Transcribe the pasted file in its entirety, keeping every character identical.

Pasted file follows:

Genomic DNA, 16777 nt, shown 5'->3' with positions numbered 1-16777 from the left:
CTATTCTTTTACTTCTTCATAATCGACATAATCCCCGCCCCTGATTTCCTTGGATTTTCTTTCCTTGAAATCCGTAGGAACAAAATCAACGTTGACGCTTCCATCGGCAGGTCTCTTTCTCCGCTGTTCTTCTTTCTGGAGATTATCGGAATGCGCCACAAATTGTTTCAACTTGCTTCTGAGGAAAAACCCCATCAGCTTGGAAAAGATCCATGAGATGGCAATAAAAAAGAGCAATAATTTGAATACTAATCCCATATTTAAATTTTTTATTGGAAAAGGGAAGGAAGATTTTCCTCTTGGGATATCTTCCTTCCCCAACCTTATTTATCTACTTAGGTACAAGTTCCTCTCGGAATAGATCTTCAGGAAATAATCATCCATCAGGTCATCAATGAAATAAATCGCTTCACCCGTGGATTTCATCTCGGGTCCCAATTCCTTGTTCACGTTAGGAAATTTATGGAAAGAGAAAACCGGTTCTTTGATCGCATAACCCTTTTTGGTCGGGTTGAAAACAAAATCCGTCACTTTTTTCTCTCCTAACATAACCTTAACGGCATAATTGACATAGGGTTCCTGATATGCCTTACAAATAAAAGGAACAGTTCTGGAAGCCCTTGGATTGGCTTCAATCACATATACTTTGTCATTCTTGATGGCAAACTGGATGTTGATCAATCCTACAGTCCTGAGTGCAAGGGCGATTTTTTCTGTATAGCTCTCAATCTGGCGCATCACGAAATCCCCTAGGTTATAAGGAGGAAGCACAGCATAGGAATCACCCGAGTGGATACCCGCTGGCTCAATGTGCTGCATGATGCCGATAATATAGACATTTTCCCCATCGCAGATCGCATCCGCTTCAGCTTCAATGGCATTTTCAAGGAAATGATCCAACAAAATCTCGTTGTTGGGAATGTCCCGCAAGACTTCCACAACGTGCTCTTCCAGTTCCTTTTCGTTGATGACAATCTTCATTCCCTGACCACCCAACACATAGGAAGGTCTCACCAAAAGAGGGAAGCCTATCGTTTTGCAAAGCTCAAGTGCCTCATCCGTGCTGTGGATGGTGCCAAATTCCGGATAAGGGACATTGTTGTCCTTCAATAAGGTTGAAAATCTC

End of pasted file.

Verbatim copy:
Genomic DNA, 16777 nt, shown 5'->3' with positions numbered 1-16777 from the left:
CTATTCTTTTACTTCTTCATAATCGACATAATCCCCGCCCCTGATTTCCTTGGATTTTCTTTCCTTGAAATCCGTAGGAACAAAATCAACGTTGACGCTTCCATCGGCAGGTCTCTTTCTCCGCTGTTCTTCTTTCTGGAGATTATCGGAATGCGCCACAAATTGTTTCAACTTGCTTCTGAGGAAAAACCCCATCAGCTTGGAAAAGATCCATGAGATGGCAATAAAAAAGAGCAATAATTTGAATACTAATCCCATATTTAAATTTTTTATTGGAAAAGGGAAGGAAGATTTTCCTCTTGGGATATCTTCCTTCCCCAACCTTATTTATCTACTTAGGTACAAGTTCCTCTCGGAATAGATCTTCAGGAAATAATCATCCATCAGGTCATCAATGAAATAAATCGCTTCACCCGTGGATTTCATCTCGGGTCCCAATTCCTTGTTCACGTTAGGAAATTTATGGAAAGAGAAAACCGGTTCTTTGATCGCATAACCCTTTTTGGTCGGGTTGAAAACAAAATCCGTCACTTTTTTCTCTCCTAACATAACCTTAACGGCATAATTGACATAGGGTTCCTGATATGCCTTACAAATAAAAGGAACAGTTCTGGAAGCCCTTGGATTGGCTTCAATCACATATACTTTGTCATTCTTGATGGCAAACTGGATGTTGATCAATCCTACAGTCCTGAGTGCAAGGGCGATTTTTTCTGTATAGCTCTCAATCTGGCGCATCACGAAATCCCCTAGGTTATAAGGAGGAAGCACAGCATAGGAATCACCCGAGTGGATACCCGCTGGCTCAATGTGCTGCATGATGCCGATAATATAGACATTTTCCCCATCGCAGATCGCATCCGCTTCAGCTTCAATGGCATTTTCAAGGAAATGATCCAACAAAATCTCGTTGTTGGGAATGTCCCGCAAGACTTCCACAACGTGCTCTTCCAGTTCCTTTTCGTTGATGACAATCTTCATTCCCTGACCACCCAACACATAGGAAGGTCTCACCAAAAGAGGGAAGCCTATCGTTTTGCAAAGCTCAAGTGCCTCATCCGTGCTGTGGATGGTGCCAAATTCCGGATAAGGGACATTGTTGTCCTTCAATAAGGTTGAAAATCTC